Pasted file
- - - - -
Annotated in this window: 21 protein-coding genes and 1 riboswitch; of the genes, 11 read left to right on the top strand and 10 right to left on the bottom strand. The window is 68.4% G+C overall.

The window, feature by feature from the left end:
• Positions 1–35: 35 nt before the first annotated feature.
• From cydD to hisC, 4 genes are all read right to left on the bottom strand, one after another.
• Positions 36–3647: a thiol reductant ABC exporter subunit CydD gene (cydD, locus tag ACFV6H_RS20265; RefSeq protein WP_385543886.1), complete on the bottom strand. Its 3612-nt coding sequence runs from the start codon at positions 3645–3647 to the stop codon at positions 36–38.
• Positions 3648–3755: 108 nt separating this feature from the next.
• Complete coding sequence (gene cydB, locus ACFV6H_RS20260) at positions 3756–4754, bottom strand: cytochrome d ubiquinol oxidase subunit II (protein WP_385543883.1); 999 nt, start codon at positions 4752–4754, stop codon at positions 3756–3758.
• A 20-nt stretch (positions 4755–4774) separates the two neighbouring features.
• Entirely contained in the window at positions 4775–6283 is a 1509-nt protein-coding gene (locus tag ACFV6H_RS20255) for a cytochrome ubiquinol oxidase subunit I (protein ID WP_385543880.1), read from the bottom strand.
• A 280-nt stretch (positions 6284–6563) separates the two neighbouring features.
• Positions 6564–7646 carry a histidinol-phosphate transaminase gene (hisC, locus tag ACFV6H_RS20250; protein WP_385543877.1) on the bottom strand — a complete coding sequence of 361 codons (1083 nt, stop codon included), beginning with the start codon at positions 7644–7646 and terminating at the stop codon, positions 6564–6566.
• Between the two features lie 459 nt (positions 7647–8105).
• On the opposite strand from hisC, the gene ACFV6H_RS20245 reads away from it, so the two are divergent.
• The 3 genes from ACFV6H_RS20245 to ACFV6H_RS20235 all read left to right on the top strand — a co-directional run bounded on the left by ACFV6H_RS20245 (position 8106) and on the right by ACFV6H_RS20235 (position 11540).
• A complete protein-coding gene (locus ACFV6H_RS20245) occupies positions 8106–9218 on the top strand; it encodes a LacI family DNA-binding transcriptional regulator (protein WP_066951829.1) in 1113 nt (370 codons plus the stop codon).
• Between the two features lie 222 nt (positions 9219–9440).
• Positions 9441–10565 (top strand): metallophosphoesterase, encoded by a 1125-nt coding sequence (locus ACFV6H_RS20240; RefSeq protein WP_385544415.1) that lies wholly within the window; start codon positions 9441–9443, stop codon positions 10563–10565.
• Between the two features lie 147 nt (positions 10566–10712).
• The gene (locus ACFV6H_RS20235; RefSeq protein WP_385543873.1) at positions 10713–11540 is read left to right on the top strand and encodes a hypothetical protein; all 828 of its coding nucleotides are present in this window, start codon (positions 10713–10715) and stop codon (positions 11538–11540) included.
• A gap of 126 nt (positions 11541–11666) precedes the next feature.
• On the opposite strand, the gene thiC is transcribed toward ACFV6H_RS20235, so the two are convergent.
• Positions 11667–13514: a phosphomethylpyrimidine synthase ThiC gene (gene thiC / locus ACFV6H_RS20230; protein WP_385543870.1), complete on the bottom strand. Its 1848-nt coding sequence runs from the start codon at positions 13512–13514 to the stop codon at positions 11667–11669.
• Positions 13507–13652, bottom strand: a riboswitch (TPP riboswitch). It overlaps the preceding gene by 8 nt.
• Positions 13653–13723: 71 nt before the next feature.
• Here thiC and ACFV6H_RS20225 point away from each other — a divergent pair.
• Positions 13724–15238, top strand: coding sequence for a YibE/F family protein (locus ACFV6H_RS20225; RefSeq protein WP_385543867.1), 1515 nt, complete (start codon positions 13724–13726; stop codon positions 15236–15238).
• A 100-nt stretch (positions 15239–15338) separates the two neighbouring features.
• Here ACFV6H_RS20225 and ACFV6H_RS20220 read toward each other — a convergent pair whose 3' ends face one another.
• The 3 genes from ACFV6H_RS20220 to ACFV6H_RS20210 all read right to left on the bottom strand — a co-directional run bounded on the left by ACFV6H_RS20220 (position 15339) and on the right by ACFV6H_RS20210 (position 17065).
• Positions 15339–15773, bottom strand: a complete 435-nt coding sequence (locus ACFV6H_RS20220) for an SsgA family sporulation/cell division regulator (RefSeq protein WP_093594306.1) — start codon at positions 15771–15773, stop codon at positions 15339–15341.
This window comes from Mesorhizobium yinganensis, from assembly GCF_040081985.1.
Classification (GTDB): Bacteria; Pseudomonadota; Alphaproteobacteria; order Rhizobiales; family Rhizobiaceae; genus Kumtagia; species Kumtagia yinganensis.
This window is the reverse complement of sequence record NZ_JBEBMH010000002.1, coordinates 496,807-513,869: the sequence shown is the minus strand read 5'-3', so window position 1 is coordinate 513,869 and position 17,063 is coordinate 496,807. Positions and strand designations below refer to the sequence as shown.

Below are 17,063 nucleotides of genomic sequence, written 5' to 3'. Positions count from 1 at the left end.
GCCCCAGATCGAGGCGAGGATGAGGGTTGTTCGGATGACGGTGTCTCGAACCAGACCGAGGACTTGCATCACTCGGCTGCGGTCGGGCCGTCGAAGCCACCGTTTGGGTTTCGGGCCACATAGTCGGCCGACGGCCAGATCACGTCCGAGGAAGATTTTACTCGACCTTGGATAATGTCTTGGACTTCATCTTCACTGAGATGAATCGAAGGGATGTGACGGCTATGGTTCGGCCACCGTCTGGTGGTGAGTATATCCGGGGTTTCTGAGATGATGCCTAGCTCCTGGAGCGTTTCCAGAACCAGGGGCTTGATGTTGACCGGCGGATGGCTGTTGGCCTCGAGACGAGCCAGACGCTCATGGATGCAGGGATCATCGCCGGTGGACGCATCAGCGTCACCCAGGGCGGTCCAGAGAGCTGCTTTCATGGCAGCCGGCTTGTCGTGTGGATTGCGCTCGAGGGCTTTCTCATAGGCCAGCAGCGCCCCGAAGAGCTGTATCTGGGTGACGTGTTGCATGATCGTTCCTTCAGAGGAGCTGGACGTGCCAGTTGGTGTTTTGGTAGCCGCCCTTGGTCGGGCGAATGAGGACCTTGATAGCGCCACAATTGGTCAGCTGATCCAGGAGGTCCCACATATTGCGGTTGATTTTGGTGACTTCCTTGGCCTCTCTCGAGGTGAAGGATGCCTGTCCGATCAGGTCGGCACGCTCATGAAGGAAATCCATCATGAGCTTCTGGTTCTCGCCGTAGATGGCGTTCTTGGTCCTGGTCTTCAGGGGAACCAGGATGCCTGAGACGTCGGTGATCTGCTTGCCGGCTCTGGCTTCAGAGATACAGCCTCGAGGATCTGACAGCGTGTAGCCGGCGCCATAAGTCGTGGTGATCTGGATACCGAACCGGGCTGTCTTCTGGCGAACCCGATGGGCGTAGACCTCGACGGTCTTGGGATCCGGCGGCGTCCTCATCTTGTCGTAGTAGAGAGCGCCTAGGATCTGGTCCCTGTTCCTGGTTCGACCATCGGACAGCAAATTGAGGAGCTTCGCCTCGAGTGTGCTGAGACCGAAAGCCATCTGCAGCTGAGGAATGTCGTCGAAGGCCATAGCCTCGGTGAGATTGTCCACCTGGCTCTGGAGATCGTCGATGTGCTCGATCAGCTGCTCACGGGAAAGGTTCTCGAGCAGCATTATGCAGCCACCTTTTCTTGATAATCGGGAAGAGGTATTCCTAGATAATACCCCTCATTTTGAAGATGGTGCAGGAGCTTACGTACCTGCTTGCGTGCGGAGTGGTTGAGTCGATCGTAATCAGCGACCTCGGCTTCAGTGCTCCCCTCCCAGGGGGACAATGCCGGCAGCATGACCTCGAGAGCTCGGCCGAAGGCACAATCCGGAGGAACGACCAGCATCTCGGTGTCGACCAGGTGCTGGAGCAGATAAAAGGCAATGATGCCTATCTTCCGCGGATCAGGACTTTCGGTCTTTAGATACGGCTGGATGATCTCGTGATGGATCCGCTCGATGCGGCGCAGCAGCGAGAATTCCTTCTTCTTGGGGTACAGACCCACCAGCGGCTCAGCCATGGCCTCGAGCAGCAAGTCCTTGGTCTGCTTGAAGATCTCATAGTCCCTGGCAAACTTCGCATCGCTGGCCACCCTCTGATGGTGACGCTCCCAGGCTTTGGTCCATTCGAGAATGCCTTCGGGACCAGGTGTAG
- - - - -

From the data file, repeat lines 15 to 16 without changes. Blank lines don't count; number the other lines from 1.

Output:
• A complete protein-coding gene (locus ACFV6H_RS20245) occupies positions 8106–9218 on the top strand; it encodes a LacI family DNA-binding transcriptional regulator (protein WP_066951829.1) in 1113 nt (370 codons plus the stop codon).
• Between the two features lie 222 nt (positions 9219–9440).